Oliver Peterson: Well, before you joined us, Minister, we were actually asking all of our listeners this afternoon to tell us why they deserved to be recognised as the person or the particular group of people who were able to fix WA’s share of the GST, because all of your colleagues right across the political divide today have claimed it is all down to them.

Alan Tudge - is it down to you? Are you the reason why WA’s now got a greater share of the GST?

Alan Tudge: [Laughs] No, no. I can’t claim the credit on this one, Ollie.

Oliver Peterson: You’d be the only person who isn’t claiming credit, Minister.

Alan Tudge: I must admit that all of my federal Liberal colleagues were absolutely determined on this and every time that we got together in Canberra in Parliament House, this would be the number one issue that Ken Wyatt and Steve Irons and Christian Porter and Andrew Hastie would be raising, as well as the other colleagues there.

So, we are glad that we’ve been able to fix it and it’s not at the expense of any of the other states - we’ve found new money, and in part we can find new money because the economy’s growing strongly, but it does mean more money for Western Australia to fix up what was an unfair situation beforehand.

Oliver Peterson: And speaking of your colleagues here in WA, how do you think this will now help your Liberal colleagues and their re-election chances when we do go to a federal poll next year?

Alan Tudge: Oh, this was all about just making the GST formula fairer, to be honest. I mean, when Western Australia got down to 30 cents in the dollar, clearly that wasn’t a fair and reasonable proposition.

I mean, I used to- every time I came over to Western Australia before we’d signed this agreement, I mean, every single person on the street would be raising it with me, not just my parliamentary colleagues.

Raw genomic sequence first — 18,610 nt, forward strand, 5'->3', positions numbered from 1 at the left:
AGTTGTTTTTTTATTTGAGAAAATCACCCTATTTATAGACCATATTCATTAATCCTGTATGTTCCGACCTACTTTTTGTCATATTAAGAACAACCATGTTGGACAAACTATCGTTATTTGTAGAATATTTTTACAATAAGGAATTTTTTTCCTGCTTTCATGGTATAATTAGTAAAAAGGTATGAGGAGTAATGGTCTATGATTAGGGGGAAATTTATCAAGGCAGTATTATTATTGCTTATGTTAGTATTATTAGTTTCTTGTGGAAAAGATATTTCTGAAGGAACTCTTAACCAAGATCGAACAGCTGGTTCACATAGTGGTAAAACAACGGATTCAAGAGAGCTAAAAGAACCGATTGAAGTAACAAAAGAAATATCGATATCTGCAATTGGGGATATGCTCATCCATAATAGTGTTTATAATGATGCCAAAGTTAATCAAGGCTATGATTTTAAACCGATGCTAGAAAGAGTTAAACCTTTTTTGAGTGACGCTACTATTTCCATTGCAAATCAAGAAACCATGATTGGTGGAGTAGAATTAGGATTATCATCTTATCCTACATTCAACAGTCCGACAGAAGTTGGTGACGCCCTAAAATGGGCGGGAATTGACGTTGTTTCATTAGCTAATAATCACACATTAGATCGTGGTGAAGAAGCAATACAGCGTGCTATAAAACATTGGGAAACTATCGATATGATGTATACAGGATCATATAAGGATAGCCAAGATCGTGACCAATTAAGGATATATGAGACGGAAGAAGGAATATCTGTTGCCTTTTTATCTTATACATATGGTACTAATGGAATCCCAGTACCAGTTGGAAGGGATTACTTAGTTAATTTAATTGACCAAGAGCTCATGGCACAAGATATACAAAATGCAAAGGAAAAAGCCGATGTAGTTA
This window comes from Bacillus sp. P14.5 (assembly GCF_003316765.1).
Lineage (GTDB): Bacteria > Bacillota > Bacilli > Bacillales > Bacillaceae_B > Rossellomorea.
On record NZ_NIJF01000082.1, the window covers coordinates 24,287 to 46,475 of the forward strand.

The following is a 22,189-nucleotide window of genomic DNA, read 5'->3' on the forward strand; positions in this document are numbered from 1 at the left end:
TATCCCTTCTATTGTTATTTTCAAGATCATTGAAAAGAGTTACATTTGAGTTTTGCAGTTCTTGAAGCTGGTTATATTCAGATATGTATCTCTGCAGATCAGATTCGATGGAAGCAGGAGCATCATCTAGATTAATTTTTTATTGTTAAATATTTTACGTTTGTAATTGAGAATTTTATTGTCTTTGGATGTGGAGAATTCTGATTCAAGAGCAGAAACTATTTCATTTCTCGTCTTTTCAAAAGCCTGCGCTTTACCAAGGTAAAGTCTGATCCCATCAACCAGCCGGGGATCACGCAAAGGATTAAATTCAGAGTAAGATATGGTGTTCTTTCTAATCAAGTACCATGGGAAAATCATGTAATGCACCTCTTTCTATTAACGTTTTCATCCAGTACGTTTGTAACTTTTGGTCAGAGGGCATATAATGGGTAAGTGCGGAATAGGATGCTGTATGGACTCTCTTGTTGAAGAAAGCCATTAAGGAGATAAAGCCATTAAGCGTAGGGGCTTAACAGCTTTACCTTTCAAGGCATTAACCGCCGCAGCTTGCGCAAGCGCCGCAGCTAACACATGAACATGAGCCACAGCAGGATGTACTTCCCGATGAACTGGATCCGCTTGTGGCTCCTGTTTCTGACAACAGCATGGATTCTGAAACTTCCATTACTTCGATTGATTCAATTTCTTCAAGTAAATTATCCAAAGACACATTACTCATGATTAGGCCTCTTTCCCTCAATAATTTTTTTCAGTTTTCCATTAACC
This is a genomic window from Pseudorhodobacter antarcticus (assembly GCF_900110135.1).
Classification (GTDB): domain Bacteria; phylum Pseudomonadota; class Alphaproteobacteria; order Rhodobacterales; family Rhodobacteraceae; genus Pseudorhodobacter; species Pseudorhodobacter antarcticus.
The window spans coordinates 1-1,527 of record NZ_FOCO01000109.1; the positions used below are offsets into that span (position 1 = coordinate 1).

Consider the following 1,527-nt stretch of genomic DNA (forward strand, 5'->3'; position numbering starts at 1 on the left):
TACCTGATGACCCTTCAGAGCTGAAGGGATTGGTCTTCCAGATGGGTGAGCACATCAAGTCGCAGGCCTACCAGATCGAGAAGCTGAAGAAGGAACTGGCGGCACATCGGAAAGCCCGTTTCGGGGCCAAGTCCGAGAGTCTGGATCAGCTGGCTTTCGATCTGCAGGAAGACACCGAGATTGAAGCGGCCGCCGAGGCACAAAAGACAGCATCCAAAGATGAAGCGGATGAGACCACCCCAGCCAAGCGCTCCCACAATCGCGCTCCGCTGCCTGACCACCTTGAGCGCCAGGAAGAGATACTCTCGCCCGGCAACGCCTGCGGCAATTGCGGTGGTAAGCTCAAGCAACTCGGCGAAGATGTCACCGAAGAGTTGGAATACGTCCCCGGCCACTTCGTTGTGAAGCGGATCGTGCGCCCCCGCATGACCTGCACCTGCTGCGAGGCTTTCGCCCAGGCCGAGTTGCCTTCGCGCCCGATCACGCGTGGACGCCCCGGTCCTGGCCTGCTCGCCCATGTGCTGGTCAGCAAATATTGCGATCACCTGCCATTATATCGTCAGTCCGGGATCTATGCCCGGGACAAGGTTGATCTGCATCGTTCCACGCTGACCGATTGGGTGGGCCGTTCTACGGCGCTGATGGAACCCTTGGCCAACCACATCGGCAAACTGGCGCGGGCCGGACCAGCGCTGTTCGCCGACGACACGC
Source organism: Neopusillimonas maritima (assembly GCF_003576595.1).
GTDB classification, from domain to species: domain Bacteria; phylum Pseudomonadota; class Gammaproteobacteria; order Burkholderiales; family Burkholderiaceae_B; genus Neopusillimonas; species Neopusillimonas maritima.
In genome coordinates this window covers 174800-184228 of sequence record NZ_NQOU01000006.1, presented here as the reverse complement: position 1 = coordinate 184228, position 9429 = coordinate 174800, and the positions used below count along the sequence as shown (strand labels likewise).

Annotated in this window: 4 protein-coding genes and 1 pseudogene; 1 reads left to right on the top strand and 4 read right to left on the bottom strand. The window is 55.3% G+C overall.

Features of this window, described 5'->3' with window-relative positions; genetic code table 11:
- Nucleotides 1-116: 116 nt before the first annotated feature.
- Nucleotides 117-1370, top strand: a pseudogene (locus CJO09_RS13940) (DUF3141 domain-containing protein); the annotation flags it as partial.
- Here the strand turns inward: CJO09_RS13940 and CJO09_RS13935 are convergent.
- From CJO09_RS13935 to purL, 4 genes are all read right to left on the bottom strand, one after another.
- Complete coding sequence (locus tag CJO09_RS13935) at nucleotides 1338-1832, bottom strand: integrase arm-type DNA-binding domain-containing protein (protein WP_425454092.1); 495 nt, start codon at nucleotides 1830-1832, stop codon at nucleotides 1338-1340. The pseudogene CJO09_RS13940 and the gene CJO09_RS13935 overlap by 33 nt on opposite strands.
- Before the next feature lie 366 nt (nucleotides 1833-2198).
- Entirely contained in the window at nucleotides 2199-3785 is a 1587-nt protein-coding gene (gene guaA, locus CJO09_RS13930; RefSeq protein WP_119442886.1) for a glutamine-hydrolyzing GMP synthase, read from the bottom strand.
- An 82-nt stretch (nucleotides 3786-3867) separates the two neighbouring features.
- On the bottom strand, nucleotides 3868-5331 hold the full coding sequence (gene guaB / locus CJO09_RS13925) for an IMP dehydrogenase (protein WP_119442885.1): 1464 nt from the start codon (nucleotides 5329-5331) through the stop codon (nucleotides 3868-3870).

So it was an important issue, it was unfair and we’ve now fixed that, and it does enable Western Australia therefore to power ahead, to continue to build the infrastructure which is required, and we’ll continue to support those infrastructure efforts as well with dedicated dollars.

Oliver Peterson: Now, Alan Tudge, you are the Minister for Cities, Urban Infrastructure and Population, and I know that what you’re working on at the moment in lots of conversations you’re having right around the country is in regards to Australia’s population and there has been some discussion around potentially giving the states a little bit more power in regards to particularly skilled migrant numbers.

Is this something you’re prepared to negotiate with all the different various state and territory governments?

Alan Tudge: Yeah, this is something which we’ve flagged that we want to examine further and discuss further with the state governments because at the moment, Ollie, as you can probably understand, we at the federal level control the most important population growth lever, and that is migration, and that accounts for about 60 per cent of Australia’s population growth.